Catherine W. Zipf, PhD, is an award winning architectural historian and author with expertise in historic preservation. Her research examines women's participation in American architectural and decorative arts history during the 19th and 20th centuries. She earned an AB from Harvard University and a MaH and PhD from the University of Virginia. Her book, Professional Pursuits: Women and the American Arts and Crafts Movement, was named Outstanding Academic Book by Choice Magazine.
Zipf writes frequently for a wide range of print and online publications, including the National Trust for Historic Preservation's Leadership Forum Blog and Architexx.org. She is a contributing author to the anthologies Monuments to the Lost Cause and A Gendered Profession, and has written scholarly articles for Buildings and Landscapes, Radical Teacher, and The Journal of City, Culture and Architecture. She also writes a monthly column on architecture for The Providence Journal.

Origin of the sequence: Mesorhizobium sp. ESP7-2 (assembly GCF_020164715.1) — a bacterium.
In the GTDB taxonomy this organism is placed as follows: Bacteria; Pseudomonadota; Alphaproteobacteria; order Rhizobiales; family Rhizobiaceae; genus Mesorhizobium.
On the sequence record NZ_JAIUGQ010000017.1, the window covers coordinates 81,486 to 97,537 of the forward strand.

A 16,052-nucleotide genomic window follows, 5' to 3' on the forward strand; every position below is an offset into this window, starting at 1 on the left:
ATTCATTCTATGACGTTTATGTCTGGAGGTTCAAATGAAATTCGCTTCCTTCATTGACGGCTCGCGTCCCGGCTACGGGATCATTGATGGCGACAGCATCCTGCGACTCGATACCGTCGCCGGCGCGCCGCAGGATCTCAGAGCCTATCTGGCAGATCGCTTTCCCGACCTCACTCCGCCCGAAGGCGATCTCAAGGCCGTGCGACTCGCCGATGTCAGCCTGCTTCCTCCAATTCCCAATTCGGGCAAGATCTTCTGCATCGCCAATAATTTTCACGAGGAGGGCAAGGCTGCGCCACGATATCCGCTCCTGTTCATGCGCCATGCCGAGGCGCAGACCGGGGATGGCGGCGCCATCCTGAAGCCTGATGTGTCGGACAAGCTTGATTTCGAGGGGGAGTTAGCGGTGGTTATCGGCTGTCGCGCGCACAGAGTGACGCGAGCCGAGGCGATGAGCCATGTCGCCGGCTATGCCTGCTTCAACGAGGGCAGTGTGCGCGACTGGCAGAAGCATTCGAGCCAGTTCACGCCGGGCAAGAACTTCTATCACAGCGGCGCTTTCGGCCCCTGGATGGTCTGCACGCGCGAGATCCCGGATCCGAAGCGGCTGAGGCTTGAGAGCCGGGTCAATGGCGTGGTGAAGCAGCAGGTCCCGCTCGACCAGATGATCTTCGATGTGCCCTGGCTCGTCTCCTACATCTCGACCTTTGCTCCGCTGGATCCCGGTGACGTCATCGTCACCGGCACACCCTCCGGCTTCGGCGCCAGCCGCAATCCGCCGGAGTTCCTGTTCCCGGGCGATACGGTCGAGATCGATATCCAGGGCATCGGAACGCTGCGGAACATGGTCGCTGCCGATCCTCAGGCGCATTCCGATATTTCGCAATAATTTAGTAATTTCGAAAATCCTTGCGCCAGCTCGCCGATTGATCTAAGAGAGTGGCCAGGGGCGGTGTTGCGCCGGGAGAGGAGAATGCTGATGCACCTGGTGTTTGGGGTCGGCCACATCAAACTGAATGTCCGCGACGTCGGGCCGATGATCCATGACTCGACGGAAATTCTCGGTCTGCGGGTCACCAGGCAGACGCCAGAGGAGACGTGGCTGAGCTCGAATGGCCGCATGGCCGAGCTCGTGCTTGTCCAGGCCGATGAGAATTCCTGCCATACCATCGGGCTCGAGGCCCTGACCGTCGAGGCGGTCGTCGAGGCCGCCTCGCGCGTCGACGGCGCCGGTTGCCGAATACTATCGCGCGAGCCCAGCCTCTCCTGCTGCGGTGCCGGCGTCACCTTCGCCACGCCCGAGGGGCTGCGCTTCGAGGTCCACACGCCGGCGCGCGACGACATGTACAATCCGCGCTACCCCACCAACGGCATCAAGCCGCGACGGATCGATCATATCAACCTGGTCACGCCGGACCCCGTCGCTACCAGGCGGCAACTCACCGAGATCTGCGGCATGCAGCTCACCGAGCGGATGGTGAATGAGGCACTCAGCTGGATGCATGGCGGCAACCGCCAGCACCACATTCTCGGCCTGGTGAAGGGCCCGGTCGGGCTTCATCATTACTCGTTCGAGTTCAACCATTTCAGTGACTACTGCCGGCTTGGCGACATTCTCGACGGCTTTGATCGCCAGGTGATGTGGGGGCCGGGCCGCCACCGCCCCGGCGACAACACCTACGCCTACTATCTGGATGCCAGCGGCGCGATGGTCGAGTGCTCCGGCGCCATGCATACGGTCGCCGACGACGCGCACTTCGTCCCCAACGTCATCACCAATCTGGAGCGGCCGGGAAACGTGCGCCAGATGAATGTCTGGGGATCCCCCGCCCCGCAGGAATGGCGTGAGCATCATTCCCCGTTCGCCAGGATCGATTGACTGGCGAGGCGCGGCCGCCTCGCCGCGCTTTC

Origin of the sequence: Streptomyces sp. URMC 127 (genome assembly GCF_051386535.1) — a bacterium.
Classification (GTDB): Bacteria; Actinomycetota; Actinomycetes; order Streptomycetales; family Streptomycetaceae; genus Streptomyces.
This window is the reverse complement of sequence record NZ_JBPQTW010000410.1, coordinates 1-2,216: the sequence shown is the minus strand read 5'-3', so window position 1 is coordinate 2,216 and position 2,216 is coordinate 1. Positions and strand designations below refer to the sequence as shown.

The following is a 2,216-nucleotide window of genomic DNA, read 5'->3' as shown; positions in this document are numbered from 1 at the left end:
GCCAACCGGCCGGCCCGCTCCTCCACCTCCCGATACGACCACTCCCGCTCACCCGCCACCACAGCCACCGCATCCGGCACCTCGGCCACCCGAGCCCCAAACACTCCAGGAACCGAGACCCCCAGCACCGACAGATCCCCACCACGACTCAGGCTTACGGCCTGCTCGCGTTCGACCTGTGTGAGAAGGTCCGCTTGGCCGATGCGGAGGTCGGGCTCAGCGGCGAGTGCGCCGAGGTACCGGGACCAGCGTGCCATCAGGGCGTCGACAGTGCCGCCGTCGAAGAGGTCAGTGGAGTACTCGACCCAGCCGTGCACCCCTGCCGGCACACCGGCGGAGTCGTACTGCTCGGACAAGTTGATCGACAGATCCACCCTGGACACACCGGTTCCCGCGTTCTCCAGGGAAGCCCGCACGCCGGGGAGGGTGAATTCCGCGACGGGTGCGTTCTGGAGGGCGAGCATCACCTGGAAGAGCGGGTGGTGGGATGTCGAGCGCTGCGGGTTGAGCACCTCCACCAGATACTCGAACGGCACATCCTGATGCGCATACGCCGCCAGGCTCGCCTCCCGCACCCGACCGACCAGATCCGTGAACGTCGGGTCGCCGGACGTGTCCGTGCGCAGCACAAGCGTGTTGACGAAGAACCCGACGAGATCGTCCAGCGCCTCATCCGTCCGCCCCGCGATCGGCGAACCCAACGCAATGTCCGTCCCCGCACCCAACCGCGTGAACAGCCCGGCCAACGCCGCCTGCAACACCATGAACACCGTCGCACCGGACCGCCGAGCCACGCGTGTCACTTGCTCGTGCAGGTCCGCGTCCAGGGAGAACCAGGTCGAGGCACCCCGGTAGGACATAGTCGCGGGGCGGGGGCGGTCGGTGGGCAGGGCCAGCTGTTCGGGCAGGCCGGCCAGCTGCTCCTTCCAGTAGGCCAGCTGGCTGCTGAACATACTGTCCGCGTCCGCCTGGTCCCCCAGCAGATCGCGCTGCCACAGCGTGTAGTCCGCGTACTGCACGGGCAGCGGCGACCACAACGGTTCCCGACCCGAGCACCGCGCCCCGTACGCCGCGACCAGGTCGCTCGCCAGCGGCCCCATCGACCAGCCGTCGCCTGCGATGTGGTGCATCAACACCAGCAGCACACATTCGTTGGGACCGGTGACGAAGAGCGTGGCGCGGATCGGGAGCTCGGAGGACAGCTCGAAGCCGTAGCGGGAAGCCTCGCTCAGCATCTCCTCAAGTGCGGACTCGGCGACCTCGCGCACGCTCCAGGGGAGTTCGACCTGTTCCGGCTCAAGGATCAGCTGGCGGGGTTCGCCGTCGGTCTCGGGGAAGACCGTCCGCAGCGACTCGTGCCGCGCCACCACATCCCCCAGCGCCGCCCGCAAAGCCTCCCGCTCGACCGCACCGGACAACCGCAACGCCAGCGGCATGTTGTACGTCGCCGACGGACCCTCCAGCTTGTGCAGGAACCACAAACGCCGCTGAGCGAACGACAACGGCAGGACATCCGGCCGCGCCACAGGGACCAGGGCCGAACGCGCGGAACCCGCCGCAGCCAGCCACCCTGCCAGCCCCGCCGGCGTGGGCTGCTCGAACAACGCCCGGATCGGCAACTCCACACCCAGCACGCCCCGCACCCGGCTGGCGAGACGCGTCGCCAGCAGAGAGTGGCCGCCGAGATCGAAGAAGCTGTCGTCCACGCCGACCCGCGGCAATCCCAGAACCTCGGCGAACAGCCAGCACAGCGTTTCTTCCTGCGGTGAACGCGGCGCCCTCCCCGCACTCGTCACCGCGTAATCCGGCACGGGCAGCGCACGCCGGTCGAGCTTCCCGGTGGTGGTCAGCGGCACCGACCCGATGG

Zipf lectures often at universities, conferences, museums, and non-profit agencies on topics ranging from women in architecture to preserving Mid-century-Modern structures. She has taught courses in architectural history and historic preservation at the University of Virginia, Roger Williams University, and Salve Regina University, where she won three major awards. She has experience with student-faculty research projects that engage with real-world problems, including HABS drawings, Historic Landscape surveys, Section 106 compliance, architectural survey, and National Register nominations. She also served multiple terms as the book review editor for Arris: The Journal of the Southeast Chapter of the Society of Architectural Historians and Preservation Education and Research.
Zipf's research has been supported by institutions like The National Trust for Historic Preservation, The Massachusetts Institute of Technology, and The Beverly Willis Architecture Foundation. She is currently writing her second book, Making a Home of Her Own: Newport's Architectural Patronesses, 1850-1940, while serving as the Executive Director of the Bristol Historical and Preservation Society.